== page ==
He said it himself: Je suis un franchouillard. A derogatory term for an ‘average’ French person, that midde-class ‘Français moyen’ with all its preconceptions. Yet there was nothing average about Bernard Tapie. His death this week after a long battle with cancer was perhaps the only average thing he ever did.
Yet even that was exceptional. Tapie’s friends, from the world of entertainment and sport, politicians and media personalities, united in saying that he was a fighter, one who never gave up. Until the end he was climbing stairs to stay fit. Even when cancer turned his voice into a whisper, he was outspoken about his battle with the disease. And when he and his wife were victims of a brutal break-in to their Paris home earlier this year, he hid nothing of their shock and the injuries suffered in the attack.
It was shocking to see this once-powerful man reduced to an obviously feeble state. He showed humility but no shame, and I admired him for that.
The Paris-born Tapie was loved and hated by the French in equal measures. The son of a working-class family, in the 1980s he became the symbol of the successful businessman, le self-made man. He made his fortune buying up failing companies, the most famous of which was Adidas, and turning them around. He also owned sports teams like L’Olympique de Marseille (OM). (As an aside, I know nothing of football beyond how important it to those that follow it. Living in provincial France, you were either a fan of L’OM or L’OL, Lyon’s team.)
But Bernard Tapie was much more than a businessman. He was also a politician. Some have called him a French Trump, although I think he had more integrity. But here’s the twist: he ran as a socialist. Possibly nowhere but in France would a figurehead of the free market stand for a party on the left. Yet this is what happened when Tapie became a protegé of President François Mitterand and a deputy in the Bouches-du-Rhône department. A firm opponent of the far-right Front National, Tapie went head to head with party leader Jean Marie Le Pen on a televised debate over immigration.
This was in 1989, after we were married but still living in Canada, so I followed from afar. But I came to understand that it was groundbreaking. Why? At the time, the main political parties did not believe that the FN should be given a voice on national television. But Tapie argued that someone had to stand up to Le Pen and call him out on his lies publicly.
He later became a government minister but his political career ended early when his legal woes began, mostly over the fraud around the sale of Adidas by Credit Lyonnais. The complexities are beyond this post but the case dragged over for 26 years and court appeals were still ongoing at the time of his death.
What I find most intriguing about Tapie was his resilience. After going bankrupt, being ineligible for politics and banned from football, he returned to his first love: the arts.
Bernard Tapie began his career as a singer, but despite his obvious talent (and changing his name to ‘Tapy’) it was not to be. Yet he never gave up on his artistic ambitions completely. He continued to make singing and acting appearances throughout his career, also hosting TV programs. He later took to the stage, performing notably in the French version of the play, ‘One Flew Over The Cuckoo’s Nest’.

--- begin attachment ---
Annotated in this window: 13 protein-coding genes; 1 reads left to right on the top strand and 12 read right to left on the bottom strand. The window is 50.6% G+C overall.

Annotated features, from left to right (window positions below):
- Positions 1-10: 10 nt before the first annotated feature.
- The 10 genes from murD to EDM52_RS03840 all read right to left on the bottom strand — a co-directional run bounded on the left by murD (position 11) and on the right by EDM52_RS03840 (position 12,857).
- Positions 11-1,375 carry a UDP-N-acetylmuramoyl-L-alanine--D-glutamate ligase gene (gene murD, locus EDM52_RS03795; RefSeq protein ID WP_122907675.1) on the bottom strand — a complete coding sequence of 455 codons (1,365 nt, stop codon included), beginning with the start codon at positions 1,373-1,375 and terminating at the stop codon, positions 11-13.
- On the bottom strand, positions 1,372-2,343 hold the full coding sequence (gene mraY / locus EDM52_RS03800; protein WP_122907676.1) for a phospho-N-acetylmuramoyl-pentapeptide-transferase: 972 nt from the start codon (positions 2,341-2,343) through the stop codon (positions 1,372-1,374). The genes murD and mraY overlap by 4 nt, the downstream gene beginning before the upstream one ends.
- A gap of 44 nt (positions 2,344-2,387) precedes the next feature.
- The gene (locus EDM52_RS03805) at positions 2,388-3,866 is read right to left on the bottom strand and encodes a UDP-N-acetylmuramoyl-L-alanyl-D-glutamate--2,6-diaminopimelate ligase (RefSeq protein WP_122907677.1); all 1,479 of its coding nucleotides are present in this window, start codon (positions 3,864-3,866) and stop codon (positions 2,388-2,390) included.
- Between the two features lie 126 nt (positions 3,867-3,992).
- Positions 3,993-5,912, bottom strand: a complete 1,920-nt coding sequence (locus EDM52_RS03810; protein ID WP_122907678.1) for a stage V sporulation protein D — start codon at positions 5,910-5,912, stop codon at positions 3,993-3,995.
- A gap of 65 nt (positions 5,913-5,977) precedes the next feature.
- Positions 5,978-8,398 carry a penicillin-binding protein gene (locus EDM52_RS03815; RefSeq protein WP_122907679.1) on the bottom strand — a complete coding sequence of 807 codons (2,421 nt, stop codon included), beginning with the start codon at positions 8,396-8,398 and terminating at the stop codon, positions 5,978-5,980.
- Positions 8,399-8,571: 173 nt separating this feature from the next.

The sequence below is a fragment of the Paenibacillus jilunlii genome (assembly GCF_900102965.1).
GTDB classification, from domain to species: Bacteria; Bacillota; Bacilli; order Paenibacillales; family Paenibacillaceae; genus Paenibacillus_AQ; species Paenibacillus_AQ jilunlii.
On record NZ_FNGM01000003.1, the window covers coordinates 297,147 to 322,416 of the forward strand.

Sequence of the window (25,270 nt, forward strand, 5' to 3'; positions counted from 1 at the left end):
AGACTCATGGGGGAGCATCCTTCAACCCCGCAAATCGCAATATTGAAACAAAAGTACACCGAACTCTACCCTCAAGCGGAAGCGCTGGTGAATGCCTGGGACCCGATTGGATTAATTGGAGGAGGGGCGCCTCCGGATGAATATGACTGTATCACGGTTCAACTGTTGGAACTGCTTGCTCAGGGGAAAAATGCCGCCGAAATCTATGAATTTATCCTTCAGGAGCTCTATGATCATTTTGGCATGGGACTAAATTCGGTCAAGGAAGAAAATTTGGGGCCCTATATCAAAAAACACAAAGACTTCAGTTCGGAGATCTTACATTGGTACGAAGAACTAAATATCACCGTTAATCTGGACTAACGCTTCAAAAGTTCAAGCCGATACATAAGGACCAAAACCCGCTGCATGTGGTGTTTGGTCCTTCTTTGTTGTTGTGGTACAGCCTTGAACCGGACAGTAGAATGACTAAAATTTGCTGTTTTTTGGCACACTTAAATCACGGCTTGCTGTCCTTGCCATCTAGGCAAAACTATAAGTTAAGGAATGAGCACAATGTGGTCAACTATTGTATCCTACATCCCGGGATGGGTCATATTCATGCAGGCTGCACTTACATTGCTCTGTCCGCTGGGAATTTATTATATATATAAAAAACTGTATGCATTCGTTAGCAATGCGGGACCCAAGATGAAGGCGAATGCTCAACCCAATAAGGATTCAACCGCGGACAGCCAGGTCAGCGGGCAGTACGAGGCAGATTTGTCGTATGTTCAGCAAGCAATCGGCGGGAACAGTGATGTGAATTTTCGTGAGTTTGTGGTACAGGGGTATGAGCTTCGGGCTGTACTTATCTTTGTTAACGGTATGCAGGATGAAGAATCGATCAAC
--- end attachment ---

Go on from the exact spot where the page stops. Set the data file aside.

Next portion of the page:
The news of Bernard Tapie’s death this week at the age of 78 came as a shock. Somehow it seemed he would survive his battle against cancer, like so many others he had won. He was larger-than-life. An upstart, a renegade, one who reached great heights and lost it all. He was completely original; you couldn’t make him up. You could love him or hate him but you couldn’t be indifferent. And that, perhaps, is what made him quintessentially French.
Thank you for sharing this. And you have to have a level of respect on a person who is willing to stand up to someone spouting lies and calling them on those lies. What a difference that could have made in the U.S. Anyway, thank you for sharing this. It was really interesting.
Thank you for reading! Very pleased it resonates from afar.
Yes, that was interesting. Somehow, he never made it across my radar, and sadly, it’s a bit late to catch up now.
I can see how that might be. After the late 90s, most of the news around his name had to do with his legal problems. Sad. He really was an interesting character!
Tapie, le Boss!!
Et oui! Spoken like a true OM supporter.
What a eulogy! You seem to have really liked him. And you taught me a French word I didn’t know… never needed it 😉
Actually what’s funny is that I never really did like him much at the time. But looking back now I realize how much I admire him. Glad to have given you a new word, but watch out: it is pretty insulting! Not sure if there is a Swiss equivalent? 🧐 (Or maybe there’s nothing negative about being an average Swiss?)
Someone I never would have known about otherwise. Thank you for this fascinating post!
Yes, he was not well known beyond France and our European neighbours. Glad you enjoyed, MK!
What an interesting fellow! And his singing voice is just so French! It reminds me a little of Jean Ferrat – a compliment as he is one of the many I love to listen to.
I was quite surprised by that early clip, Dale. Agree he had a pretty fine voice and I also really like that old style of singing. Later he became known for his rendition of the ‘Blues du businessman’ from Starmania which I think was written by our fellow Canadian Luc Plamondon!
I’d never heard of Tapie before this post, but I listened to him sing,and my jaw dropped. He had a great voice. A man of many talents. Rest in peace.
I suspect his story was mostly known to the French. But you are right: he had a fine voice. I’m happy to have brought his talents to the attention of a few international connaisseurs! 😌
I particularly like the way he ‘sold’ the story of the song. Thank you. 🙂